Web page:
Tur­tle dove mi­gra­tion re­vealed by satel­lite

Macclesfield Express - - THE LAUGHING BADGER - SEAN WOOD

SOME­ONE once said to me: “What’s the use of all this ‘ring­ing’ and ‘tag­ging’ that goes on with birds, surely it’s all a waste of time and money?”

Sev­eral years later I can’t re­mem­ber the an­swer I gave, but the news just in from the RSPB, would have been manna from Heaven, be­cause the mi­gra­tion route of a UK breed­ing tur­tle dove has, for the first time, been re­vealed, pro­vid­ing valu­able data in the con­ser­va­tion fight to help save the species from UK ex­tinc­tion. Last July, the RSPB fit­ted a small, light­weight satel­lite tag to a tur­tle dove from Suf­folk. In a UK science first, the RSPB was able to track Ti­tan, the tagged tur­tle dove, on his 5,600km mi­gra­tion route from Suf­folk to Mali, and back again, all in real time. The tur­tle dove pop­u­la­tion has plum­meted 96 per cent since 1970, mak­ing it the UK’s fastest de­clin­ing mi­grant bird. This de­cline is so dra­matic that the pop­u­la­tion is halv­ing in num­ber ev­ery six years; should it con­tinue at this rate the species may be lost as a breed­ing bird in the UK within the next cou­ple of decades.

Fly­ing mostly un­der the cover of dark­ness, Ti­tan flew across epic land­scapes such as the At­las Moun­tains, Sa­hara Desert and the Gulf of Cadiz. The satel­lite tag also un­cov­ered that he trav­elled about 500700km per night fly­ing at a max­i­mum speed of 60km per hour.

Dr John Mal­lord, RSPB se­nior con­ser­va­tion sci­en­tist, said: “This is the first time that we have ever been able to track a UK-breed­ing tur­tle dove to its African win­ter­ing grounds. Pre­vi­ously we largely re­lied on ring­ing the birds, which didn’t give us half the amount of data Ti­tan’s tag has. On top of his win­ter­ing grounds, we also have his mi­gra­tion route, where he stopped to rest and re­fuel and how long he spent in dif­fer­ent places.

“Our aim now is to build on this new in­for­ma­tion, which will be used to help us to tar­get our con­ser­va­tion ef­forts far more ef­fec­tively on pre­cisely those ar­eas the birds are us­ing when they leave the UK.”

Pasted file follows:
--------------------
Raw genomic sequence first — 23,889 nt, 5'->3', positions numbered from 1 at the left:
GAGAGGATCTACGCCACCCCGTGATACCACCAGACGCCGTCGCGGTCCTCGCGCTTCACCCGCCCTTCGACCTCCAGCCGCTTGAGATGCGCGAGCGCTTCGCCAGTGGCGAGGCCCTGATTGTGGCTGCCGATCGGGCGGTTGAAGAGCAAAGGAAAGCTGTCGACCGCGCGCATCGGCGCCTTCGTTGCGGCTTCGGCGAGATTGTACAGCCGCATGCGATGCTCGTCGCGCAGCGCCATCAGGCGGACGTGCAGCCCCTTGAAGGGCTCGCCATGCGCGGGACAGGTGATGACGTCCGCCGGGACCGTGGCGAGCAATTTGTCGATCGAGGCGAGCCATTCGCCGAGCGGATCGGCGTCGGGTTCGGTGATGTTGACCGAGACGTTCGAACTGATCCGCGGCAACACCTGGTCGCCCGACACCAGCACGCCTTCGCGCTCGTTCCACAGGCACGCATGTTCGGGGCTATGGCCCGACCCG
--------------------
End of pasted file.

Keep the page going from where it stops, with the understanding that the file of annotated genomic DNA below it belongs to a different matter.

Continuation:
Ti­tan’s out­bound jour­ney to Africa, where he win­tered for six months, took about a month to com­plete. On his re­turn he spent two weeks mak­ing his way through France, ini­tially fol­low­ing the At­lantic coast, be­fore leav­ing from Dunkirk and touch­ing down in Suf­folk. The latest satel­lite read­ing shows that Ti­tan has re­turned to the same area he was first found and tagged in Suf­folk.

RSPB sci­en­tists and part­ners at BirdLife hope to ex­plore the key habi­tats, land use and food re­sources through­out the mi­gra­tion route in or­der to un­der­stand the rea­sons be­hind the alarm­ing de­cline.

The re­search will help plan and im­ple­ment con­ser­va­tion ac­tions on a lo­cal and in­ter­na­tional scale to help save tur­tle doves from UK ex­tinc­tion.

The team will be re­turn­ing to Sene­gal this win­ter, an im­por­tant win­ter­ing area for tur­tle doves, and a stag­ing area for Ti­tan on his way to Mali, to ex­plore the rea­sons why they might be de­clin­ing at such an alarm­ing rate.

There are many fac­tors on the win­ter­ing grounds that could play a part in the alarm­ing de­cline of tur­tle doves such as: a lack of re­li­able wa­ter sources, scarce food re­sources and lim­ited suit­able roost­ing sites.

His­tor­i­cally, hun­dreds of thou­sands of tur­tle doves have win­tered in Sene­gal, although there are sug­ges­tions that these num­bers are lower nowa­days, there­fore it is vi­tal that con­ser­va­tion ef­forts are fo­cused on win­ter­ing sites to get a bet­ter un­der­stand­ing of the rea­son why they are de­clin­ing and what to do about it.

For more in­for­ma­tion on Ti­tan’s jour­ney and how the RSPB and Op­er­a­tion Tur­tle Dove part­ners are help­ing to stop tur­tle dove declines visit: rspb.org.uk/ti­tan.

Hope­fully, this amaz­ing bit of ev­i­dence thanks to track­ing will be suf­fi­cient to an­swer any more ques­tions about the ef­fi­cacy of such prac­tices, and next time you sing about tur­tle doves at Christ­mas, you will know where they are... sun­ning them­selves in Mali!

The Laugh­ing Badger Gallery, 99 Platt Street, Pad­field, Glos­sop

●● A pair of tur­tle doves perched on a tele­vi­sion aerial

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